Event Source Plugins

Events come from event sources. Event driven automation supports many event sources using a plugin system. Event source plugins can be stored locally but are preferably distributed via collections.

Ansible.eda is the collection that includes our initial set of event source plugins. These include:

  • alertmanager

    Receive events via a webhook from alertmanager

  • azure_service_bus

    Receive events from an Azure service

  • kafka

    Receive events via a kafka topic

  • url_check

    Poll a set of URLs and send events with their statuses

  • watchdog

    Watch file system and send events when a file status changes

  • webhook

    Provide a webhook and receive events from it

  • tick

    Generate events with an increasing index i that never ends Mainly used for development and testing

  • file

    Load facts from YAML files initially and reload when any file changes Mainly used for development and testing

  • range

    Generate events with an increasing index i within a range Mainly used for development and testing

How to Develop a Custom Plugin

You can build your own event source plugin in python. A plugin is a single python file but before we get to that lets take a look at some best practices and patterns:

Best Practices and Patterns

There are 3 basic patterns that you’ll be developing against when considering a new source plugin:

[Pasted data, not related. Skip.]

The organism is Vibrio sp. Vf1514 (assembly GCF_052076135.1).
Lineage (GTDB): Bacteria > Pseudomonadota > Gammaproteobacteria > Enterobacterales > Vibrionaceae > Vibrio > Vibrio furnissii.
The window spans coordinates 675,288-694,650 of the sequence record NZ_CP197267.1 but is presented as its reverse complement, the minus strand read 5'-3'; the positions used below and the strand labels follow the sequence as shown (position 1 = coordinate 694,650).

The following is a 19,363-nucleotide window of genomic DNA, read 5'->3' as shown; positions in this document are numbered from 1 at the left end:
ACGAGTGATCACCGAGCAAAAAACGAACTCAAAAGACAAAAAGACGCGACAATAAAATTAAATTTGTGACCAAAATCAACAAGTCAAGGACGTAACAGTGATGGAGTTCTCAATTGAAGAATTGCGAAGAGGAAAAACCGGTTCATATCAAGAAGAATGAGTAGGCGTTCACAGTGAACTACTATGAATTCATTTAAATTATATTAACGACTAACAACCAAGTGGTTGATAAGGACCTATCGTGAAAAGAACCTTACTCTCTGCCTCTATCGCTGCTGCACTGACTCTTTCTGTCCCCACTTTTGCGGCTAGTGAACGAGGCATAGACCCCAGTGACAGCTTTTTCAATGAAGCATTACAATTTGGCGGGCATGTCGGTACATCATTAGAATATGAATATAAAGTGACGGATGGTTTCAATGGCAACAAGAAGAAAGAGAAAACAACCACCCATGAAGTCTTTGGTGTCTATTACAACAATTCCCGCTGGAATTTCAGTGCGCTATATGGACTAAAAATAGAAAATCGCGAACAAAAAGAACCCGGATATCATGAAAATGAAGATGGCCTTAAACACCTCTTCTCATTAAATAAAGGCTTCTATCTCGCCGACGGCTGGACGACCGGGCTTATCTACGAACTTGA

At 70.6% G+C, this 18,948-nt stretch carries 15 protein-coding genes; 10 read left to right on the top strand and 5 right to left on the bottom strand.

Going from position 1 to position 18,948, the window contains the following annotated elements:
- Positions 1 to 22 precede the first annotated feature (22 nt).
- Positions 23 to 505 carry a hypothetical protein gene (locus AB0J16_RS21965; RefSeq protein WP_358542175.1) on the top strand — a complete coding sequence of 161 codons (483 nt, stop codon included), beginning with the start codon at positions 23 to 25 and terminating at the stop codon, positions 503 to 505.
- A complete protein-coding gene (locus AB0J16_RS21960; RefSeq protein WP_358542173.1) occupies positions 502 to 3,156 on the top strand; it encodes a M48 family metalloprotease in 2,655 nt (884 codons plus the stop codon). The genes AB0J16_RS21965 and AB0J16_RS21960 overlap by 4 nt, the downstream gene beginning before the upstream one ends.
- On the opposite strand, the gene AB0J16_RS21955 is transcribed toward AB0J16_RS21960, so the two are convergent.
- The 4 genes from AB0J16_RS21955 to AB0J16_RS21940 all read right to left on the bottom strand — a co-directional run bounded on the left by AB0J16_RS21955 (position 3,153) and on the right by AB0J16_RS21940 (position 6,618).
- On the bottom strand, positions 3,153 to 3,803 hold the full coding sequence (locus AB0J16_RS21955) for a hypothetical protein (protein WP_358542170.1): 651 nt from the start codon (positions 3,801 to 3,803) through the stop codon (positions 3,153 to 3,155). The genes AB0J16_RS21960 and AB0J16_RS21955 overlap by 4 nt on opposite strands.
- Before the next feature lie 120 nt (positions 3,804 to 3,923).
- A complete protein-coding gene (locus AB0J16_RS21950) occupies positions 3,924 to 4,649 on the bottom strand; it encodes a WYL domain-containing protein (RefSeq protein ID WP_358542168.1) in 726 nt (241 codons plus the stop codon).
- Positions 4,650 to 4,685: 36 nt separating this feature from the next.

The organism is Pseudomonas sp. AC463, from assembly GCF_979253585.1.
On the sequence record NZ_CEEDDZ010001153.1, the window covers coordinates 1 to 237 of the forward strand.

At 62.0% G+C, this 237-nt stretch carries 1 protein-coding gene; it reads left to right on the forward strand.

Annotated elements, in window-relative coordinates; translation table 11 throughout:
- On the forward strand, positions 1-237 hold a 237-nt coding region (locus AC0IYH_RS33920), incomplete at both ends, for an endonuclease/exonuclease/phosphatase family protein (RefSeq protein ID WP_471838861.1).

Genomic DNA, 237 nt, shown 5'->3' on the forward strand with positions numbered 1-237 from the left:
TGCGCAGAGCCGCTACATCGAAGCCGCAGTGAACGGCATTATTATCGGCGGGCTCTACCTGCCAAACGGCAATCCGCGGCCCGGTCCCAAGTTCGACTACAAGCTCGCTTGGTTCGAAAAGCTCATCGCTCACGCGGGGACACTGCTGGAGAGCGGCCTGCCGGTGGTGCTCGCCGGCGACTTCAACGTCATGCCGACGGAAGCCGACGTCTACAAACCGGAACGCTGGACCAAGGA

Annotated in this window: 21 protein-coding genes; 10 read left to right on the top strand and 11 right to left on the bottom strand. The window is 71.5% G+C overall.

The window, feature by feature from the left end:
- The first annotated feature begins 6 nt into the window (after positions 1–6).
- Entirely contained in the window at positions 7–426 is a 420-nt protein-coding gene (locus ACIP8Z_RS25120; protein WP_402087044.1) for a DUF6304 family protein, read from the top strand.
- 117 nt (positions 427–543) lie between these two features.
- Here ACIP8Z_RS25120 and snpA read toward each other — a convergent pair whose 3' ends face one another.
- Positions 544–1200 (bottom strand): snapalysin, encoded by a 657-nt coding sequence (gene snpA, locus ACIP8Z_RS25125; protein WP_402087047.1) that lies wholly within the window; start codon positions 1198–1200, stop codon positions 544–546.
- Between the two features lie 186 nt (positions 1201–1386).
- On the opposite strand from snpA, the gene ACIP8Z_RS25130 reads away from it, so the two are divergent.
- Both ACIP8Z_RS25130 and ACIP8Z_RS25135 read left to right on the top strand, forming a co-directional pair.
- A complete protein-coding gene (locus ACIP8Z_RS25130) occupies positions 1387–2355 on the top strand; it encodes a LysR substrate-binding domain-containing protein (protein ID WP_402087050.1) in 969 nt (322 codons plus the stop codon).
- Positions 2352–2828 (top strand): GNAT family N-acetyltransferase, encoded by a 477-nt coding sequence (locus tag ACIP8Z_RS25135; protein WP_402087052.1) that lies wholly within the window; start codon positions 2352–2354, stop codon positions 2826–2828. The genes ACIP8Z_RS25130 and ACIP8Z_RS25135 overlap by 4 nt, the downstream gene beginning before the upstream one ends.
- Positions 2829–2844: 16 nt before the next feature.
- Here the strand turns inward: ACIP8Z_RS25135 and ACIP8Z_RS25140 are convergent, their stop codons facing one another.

1. Event Bus Plugins

    These are plugins that listen to a stream of events from a source where the connection is established by the plugin itself. Examples of this are the kafka and aws_sqs_queue plugins.

    This is the most ideal and reliable pattern to follow. Durability and Reliability of the data is the responsibility of the event source and availability of the data can follow the patterns of the event source and its own internal configuration.

  2. Scraper Plugins

    These plugins connect to a source and scrape the data from the source usually after a given amount of time has passed. Examples of this are the url_check and watchdog plugins.

    These plugins can be reliable but may require extract logic for handling duplication. It’s also possible to miss data if the scraper is not running at the time the data is available.

  3. Callback Plugins

    These plugins provide a callback endpoint that the event source can call when data is available. Examples of this are the webhook and alertmanager plugins.

    These plugins are the least reliable as they are dependent on the event source to call the callback endpoint and are highly sensitive to data loss. If the event source is not available or the callback endpoint is not available then there may not be another opportunity to receive the data.

    These can also require other ingress policies and firewall rules to be available and configured properly to operate.

It’s strongly recommended to adopt one of the first two patterns and only consider callback plugins in the absence of any other solution.

When deciding whether to build a dedicated plugin you may consider configuring the data source to send data to a system where a more general plugin exists already. For example, if you have a system that can send data to a kafka topic then you can use the kafka plugin to receive the data. There are many connectors for tying systems to other message buses and this is a great way to leverage existing plugins.

Plugin template

Lets take a look at a very basic example that you could use in the form of a template for producing other plugins:


An ansible-rulebook event source plugin template.

  - delay: seconds to wait between events

    - template:
        delay: 1